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New Report Analyzes Right’s Marriage Marketing

January 28, 2013

This article is re-posted from Political Research Associates. Editor’s Note: The report mentioned in this posting is important, because it not only documents the messages the anti-marriage equality movement has used, but provides some possibilities for counter-strategies.TraditionalMarMN-300x165

“Mom, guess what I learned in school today! I learned how a prince married a prince, and I can marry a princess!”

Kids say the darndest things, don’t they? Over the past decade, the Right has drummed up fears that marriage equality will indoctrine children into a homosexual lifestyle. In the overwhelming majority of the state ballot initiatves on same-sex marriage up until 2012, the Right’s tactics in advertising and other areas have carried the day.

A new Political Research Associates briefing paper, “The Right’s Marriage Message: Talking Tolerance, Marketing Inequality,” (pdf) authored by researcher and activist David Dodge, provides an analysis of right-wing messaging–including insights into why they lost this year–to help LGBTQ organizers preparing for the next round.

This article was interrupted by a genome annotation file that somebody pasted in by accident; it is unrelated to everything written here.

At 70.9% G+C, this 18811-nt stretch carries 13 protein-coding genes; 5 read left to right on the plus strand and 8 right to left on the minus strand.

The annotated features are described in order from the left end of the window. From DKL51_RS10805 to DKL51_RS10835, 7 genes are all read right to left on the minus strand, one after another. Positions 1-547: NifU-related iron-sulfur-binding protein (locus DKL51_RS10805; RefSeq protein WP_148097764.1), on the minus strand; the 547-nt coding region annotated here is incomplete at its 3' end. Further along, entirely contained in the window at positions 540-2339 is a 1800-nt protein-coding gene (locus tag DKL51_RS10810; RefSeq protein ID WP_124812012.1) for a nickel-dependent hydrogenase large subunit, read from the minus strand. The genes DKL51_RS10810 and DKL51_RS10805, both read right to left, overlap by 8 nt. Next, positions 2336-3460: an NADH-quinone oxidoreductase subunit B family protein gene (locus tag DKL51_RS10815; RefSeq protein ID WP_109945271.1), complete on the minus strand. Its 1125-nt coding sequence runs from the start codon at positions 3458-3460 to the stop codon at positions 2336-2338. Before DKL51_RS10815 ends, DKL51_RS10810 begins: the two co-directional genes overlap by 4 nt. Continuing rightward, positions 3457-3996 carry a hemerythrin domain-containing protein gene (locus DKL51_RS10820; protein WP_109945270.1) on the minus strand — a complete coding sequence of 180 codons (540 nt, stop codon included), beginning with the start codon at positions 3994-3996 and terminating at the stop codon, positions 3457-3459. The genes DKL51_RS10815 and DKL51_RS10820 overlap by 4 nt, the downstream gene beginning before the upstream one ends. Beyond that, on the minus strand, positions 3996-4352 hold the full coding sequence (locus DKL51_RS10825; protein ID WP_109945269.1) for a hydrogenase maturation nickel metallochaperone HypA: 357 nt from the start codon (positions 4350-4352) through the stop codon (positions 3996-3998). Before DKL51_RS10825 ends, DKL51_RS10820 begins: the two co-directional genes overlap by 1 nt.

This past November, equality organizers won in Minnesota, Washington, Maine, and Maryland, either passing same-sex marriage or defeating attempts to enshrine discrimination in the state constitution, in a surprising sweep. But, as Dodge warns, the Right will be back and better prepared, so we must remain vigilant.

2012 witnessed a significant shift in the Right’s messaging strategy. Advertisers largely abandoned their overtly homophobic messages, such as “Kids in Schools,” in favor of “Victims” religious liberty messaging, which details the “harm” done to churches, businesses, and individuals who oppose marriage equality. While other factors were in play, giving up the consistently successful “Kids in Schools” message took its toll, while the emerging religious liberty argument didn’t test as well in this field trial.

What, then, will the next campaign look like? In the new PRA report, Dodge analyzes the language in and data on dozens of ads over the years, outlining messaging strategies, how often they are used, and how effective they are in reaching voters. As the Right recovers from this election and does some soul searching, it’s likely they will revive faithful winning strategies. For this reason, Dodge’s historical context and analysis will be particularly helpful to advocates planning next steps.

As we enjoy the touching photos and stories coming out of Maine, Maryland, Minnesota, and Washington this month, we can also use this report to look to future campaigns and, hopefully, victories.

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